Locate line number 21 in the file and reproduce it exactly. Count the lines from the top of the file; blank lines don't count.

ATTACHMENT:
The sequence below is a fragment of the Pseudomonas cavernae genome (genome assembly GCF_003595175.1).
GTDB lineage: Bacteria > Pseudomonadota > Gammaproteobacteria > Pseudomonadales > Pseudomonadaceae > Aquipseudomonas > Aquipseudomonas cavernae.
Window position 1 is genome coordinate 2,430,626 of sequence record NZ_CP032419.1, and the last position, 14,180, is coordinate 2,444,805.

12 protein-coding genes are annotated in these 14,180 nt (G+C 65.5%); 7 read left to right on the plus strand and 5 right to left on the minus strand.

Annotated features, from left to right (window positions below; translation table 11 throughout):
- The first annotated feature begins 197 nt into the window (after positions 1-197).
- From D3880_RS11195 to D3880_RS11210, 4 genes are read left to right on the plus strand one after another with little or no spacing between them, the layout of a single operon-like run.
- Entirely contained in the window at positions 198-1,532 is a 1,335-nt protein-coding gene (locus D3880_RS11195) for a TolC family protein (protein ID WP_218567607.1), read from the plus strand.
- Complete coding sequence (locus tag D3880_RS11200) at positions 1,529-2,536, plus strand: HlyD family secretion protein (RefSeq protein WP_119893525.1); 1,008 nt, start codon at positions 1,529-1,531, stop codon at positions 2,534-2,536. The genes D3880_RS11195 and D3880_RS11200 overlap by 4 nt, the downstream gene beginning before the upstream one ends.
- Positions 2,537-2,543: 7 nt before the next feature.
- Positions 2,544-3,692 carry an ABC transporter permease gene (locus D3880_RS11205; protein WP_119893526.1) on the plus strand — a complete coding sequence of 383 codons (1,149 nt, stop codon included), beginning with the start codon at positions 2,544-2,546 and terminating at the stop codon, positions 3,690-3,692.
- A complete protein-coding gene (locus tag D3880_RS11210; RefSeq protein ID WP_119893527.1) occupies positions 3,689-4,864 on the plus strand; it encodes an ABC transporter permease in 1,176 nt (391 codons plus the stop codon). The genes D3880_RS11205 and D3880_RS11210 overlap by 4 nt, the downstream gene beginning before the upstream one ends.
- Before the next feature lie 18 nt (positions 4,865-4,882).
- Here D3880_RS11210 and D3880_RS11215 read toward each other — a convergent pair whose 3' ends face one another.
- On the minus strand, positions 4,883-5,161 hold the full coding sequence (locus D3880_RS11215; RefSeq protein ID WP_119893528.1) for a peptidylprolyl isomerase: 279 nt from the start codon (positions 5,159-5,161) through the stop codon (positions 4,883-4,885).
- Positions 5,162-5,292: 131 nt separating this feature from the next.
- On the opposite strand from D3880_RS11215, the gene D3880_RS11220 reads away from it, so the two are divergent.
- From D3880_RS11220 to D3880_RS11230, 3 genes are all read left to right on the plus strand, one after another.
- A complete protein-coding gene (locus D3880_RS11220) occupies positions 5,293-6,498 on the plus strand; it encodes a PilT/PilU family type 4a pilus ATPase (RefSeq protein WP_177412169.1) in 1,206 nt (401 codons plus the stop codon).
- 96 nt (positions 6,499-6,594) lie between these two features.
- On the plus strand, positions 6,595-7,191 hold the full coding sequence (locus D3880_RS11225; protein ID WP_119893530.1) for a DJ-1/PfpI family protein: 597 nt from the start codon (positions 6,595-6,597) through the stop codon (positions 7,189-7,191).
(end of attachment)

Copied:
- On the plus strand, positions 6,595-7,191 hold the full coding sequence (locus D3880_RS11225; protein ID WP_119893530.1) for a DJ-1/PfpI family protein: 597 nt from the start codon (positions 6,595-6,597) through the stop codon (positions 7,189-7,191).